Chuck Spinney: Meltdown in the Maghreb?

04 Inter-State Conflict, 05 Civil War, 07 Other Atrocities, 08 Wild Cards, 09 Justice, 10 Security, 11 Society, Civil Society, Corruption, Cultural Intelligence, Government, IO Deeds of War, IO Impotency
Chuck Spinney

Want a headache … read this!

Chuck Spinney
Blanes, Spain

MEC Analytical Group
29 September 2011
The Sahara

According to a spokesman of the Libyan National Transitional Council Qadhafi is believed to be holed up near the western town of Ghadamis near the Algerian border under the protection of Tuareg tribesmen. Qadhafi supported Tuareg rebellions against the governments of Mali and Niger in the 1970s and allowed them to settle in Libya.

The Algerian Foreign Minister announced last week that his country was ready to work closely with the new Libyan authorities, adding that Algeria would eventually recognise the National Transitional Council.

We circulate below an article published by Al Jazeera which attempts to consider the many and confusing factors which influence developments in the Sahara including the position of Niger, Chad and Mali as well as Algeria and Libya, the Tuareg and other Saharan people, al-Qa’ida in the Islamic Maghreb (AQIM), American pursuit of the “global war on terror” GWOT, and most recently the possibility that Qadhafi or his supporters will continue disruptive activity after their defeat in Libya itself. The author is a professor of social anthropology at the London School of Oriental and African Studies who seems to be the only analyst of the area writing in English.

Libya and the Sahel's nightmare scenario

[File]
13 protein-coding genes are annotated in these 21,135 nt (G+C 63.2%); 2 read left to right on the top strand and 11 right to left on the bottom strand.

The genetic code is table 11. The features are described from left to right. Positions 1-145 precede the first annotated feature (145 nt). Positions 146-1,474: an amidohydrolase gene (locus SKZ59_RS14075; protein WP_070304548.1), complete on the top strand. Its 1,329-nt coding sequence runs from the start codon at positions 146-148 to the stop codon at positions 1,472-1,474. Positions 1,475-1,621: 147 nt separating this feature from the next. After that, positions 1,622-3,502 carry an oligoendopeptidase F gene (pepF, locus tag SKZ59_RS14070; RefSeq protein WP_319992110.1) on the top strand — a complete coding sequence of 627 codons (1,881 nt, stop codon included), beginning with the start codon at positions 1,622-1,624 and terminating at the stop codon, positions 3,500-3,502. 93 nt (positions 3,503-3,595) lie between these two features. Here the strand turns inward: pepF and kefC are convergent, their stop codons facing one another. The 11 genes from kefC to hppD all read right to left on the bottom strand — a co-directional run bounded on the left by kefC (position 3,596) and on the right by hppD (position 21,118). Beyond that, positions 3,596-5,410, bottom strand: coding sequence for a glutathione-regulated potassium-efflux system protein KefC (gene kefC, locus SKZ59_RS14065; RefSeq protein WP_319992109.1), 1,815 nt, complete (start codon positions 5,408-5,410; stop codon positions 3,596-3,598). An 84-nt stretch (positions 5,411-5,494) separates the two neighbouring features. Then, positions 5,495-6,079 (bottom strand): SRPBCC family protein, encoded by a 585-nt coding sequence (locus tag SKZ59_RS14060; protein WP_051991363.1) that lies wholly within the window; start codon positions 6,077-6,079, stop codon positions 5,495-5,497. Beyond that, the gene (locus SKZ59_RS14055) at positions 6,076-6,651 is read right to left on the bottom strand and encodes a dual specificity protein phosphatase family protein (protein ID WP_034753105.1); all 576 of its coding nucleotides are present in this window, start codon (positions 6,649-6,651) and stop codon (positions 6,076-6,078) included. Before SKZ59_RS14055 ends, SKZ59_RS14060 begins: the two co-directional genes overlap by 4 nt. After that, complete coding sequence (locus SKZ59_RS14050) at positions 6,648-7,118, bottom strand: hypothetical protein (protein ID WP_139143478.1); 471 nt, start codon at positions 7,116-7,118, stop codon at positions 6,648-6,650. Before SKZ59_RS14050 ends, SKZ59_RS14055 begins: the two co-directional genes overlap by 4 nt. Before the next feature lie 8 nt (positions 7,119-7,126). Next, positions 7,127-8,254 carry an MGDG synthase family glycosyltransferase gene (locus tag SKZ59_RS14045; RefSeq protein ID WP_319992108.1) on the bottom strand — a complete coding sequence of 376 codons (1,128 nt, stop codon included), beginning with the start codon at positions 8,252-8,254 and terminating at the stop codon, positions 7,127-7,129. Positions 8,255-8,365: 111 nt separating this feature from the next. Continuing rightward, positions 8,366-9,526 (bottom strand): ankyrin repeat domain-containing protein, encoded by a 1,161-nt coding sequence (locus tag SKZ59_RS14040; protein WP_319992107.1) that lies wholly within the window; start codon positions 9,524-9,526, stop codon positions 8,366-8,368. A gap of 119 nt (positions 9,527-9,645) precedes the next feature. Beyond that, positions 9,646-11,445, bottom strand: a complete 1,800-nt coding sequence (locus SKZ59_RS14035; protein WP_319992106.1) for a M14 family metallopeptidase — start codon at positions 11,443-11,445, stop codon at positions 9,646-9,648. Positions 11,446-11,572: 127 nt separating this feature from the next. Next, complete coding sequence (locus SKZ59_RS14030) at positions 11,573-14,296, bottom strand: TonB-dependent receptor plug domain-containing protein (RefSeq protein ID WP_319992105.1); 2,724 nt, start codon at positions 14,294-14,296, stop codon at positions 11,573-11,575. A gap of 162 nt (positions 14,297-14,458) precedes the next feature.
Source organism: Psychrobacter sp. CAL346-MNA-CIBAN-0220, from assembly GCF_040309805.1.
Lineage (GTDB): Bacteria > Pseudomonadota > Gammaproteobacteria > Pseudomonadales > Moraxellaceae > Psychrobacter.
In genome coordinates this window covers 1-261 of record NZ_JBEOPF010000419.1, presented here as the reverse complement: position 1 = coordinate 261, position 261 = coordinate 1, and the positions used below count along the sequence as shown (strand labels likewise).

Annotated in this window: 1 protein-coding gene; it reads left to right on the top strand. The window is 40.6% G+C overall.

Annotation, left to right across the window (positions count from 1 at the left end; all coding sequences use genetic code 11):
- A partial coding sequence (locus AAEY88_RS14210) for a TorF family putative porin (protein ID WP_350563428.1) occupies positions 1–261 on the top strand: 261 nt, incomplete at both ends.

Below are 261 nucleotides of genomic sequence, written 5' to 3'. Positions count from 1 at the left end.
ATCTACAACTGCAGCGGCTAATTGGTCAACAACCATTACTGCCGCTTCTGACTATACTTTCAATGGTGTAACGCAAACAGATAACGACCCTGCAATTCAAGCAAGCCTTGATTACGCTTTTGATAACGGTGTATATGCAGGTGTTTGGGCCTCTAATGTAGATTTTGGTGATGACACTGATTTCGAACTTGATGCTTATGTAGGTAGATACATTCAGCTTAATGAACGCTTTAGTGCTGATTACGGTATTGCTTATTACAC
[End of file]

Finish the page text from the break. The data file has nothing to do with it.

Libya's uprising is causing turmoil in amid its neighbours and speculation of a Tuareg rebellion has emerged.

Jeremy Keenan

Aljazeera, 28 Sep 2011


Prior to the start of Libya's revolution in February, the Sahelian regions of Niger and Mali had already suffered eight years of increasing political instability and insecurity. The reasons for this are complex:

First, having partially recovered from the Tuareg rebellions of the 1990s, the rulers of both Niger and Mali became willing, pliant and corrupt partners in the global war on terror (GWOT). This transformation occured following the complicity between the US and Algeria's mukhabarat [security services] and the Departement du Renseignement et de la Securite [DRS – Department of Intelligence and Security] in fabricating terrorism in the region in order to justify the launch of the 2003 second front in the GWOT in the Sahel/Sahara. That alone brought an almost instant decimation of the predominantly Tuareg tourist industry and an annual loss of an estimated $50m.

Another factor contributing to instability in the region occured in 2005, following the political provocation of the Tuareg by the Niger government. This led to a short-lived rebellion, while in May 2006 the US and Algeria's DRS orchestrated a Tuareg rebellion in northeastern Mali. This was followed, four to five months later, by two contrived “terrorist” engagements designed to facilitate the name change of Algeria's GSPC into al-Qaeda in the Islamic Maghreb (AQIM) and its “insertion” into the Sahel.

Read full article.

Phi Beta Iota:  There are at least two sub-texts here.  The first and most obvious is that the USA has once again barged in with an abuse of power, including false information to the public and war crimes against Tripoli, without thinking through the deep cultural implication of the destabilization of Libya.  It merits emphasis that in the eyes of the world, the US Government and Wall Street are the destabilizers of the world, everyone else pales in comparison.  The second is more subtle–in opening Pandora's Box, the USA may actually be doing some long-term good, unleashing long-repressed tribal grievances.  It's a long shot, but if Africa can come alive again, eventually throwing off the artificial political boundaries imposed on it by Western colonialism, and simultaneously throwing the US and European banks and their fronts – the IMF and World Bank – out of town, it is possible we may see an African Renaissance that is soon joined by an Iberian Renaissance and a South Asia (Indonedia et al) Emergence.

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